Opportunistically monitor sites with spotted gum for signs of the disease. Encourage landholders to monitor and report any outbreaks to the Saving our Species mailbox. Site
Continue investigations into the death of trees caused by fungus following borers and develop options for prevention and/or treatment. Site, Area
Undertake ecological burns where possible following weed removal. Investigate options of cultural burning. Site
Encourage land managers to use periodic grazing by cattle and goats in weed affected areas to exhaust the seedbanks of appropriate weeds (e.g. use cattle as follow up to primary weed control of African Olive). Site
Work with transport infrastructure providers and landholders to restrict the spread of weeds, particularly along railway lines and roadsides, and to control weeds on their properties. Area, Site
Undertake weed control using the most appropriate methods to suit differing conditions and schedule regular follow up work. North of the M4 is a priority area to target for African Olive weed control to limit its spread and undertake early cost-effective intervention. Site

How will this ecological community be managed?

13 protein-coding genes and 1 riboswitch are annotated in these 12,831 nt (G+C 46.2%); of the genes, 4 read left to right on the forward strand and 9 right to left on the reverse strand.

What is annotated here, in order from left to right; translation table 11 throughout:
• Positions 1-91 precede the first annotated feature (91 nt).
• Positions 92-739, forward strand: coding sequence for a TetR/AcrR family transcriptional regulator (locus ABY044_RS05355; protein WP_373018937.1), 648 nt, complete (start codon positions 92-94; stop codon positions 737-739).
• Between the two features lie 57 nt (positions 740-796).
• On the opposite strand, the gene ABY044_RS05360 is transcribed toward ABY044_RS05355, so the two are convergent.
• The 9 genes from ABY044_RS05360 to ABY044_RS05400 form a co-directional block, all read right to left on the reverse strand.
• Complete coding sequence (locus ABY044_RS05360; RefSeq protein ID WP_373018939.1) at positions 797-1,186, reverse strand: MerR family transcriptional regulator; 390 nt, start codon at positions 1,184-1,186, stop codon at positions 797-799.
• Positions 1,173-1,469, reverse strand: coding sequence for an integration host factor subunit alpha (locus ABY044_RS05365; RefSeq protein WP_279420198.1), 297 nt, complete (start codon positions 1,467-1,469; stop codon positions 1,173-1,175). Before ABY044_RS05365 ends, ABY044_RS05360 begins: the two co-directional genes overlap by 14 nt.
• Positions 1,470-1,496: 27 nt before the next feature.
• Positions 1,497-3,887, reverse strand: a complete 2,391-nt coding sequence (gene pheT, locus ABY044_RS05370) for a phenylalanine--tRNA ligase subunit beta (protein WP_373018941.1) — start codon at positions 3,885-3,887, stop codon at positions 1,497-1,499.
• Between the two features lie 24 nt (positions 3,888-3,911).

Key management sites for this ecological community are being identified by the NSW Government and other program partners, where feasible, cost-effective and beneficial management actions can be undertaken. Currently, 5 management sites have been identified for this ecological community.

Management sites

Click on column headers to sort
Site nameSite typeStatusLocal government area (LGA)
Scheyville National Park Priority management siteActive Hawkesbury 
Wianamatta Regional Park Priority management siteActive Blacktown, Penrith 
Prospect Nature Reserve Priority management siteActive Blacktown 
Leacock Regional Park Contributing site (regional priority)Proposed Liverpool 
Edmondson Regional Park Contributing site (regional priority)Proposed Liverpool 

Are you or is someone you know doing conservation work for this ecological community or in this area?

Contact us to tell us about the work. Your input will help OEH evaluate the status of threatened ecological communities and provide a broader picture of conservation work across NSW.